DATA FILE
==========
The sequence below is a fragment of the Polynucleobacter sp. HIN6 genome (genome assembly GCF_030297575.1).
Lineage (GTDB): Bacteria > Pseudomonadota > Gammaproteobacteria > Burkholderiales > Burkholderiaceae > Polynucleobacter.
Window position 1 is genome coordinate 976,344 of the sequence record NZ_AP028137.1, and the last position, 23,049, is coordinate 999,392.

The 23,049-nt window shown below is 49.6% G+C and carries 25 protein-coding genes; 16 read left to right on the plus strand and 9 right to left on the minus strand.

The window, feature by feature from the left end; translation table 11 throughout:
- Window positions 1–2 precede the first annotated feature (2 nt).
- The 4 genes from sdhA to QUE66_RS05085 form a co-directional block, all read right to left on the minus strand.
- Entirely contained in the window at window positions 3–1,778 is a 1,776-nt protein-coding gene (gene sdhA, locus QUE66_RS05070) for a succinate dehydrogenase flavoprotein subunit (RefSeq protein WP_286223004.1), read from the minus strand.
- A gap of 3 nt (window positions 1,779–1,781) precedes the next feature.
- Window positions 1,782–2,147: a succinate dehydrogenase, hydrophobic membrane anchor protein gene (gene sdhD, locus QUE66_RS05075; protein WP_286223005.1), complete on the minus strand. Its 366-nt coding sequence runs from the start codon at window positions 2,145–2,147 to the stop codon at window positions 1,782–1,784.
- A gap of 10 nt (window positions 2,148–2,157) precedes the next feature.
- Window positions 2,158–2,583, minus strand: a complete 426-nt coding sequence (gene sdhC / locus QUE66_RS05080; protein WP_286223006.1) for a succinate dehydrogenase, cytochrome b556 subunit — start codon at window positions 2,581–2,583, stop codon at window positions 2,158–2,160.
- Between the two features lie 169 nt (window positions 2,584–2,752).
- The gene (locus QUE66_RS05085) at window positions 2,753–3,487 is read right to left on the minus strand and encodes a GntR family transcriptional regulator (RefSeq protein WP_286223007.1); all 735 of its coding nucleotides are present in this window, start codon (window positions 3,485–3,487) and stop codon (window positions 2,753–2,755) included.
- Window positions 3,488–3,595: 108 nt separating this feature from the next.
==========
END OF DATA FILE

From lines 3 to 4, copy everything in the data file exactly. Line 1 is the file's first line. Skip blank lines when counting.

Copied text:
Window position 1 is genome coordinate 976,344 of the sequence record NZ_AP028137.1, and the last position, 23,049, is coordinate 999,392.

The 23,049-nt window shown below is 49.6% G+C and carries 25 protein-coding genes; 16 read left to right on the plus strand and 9 right to left on the minus strand.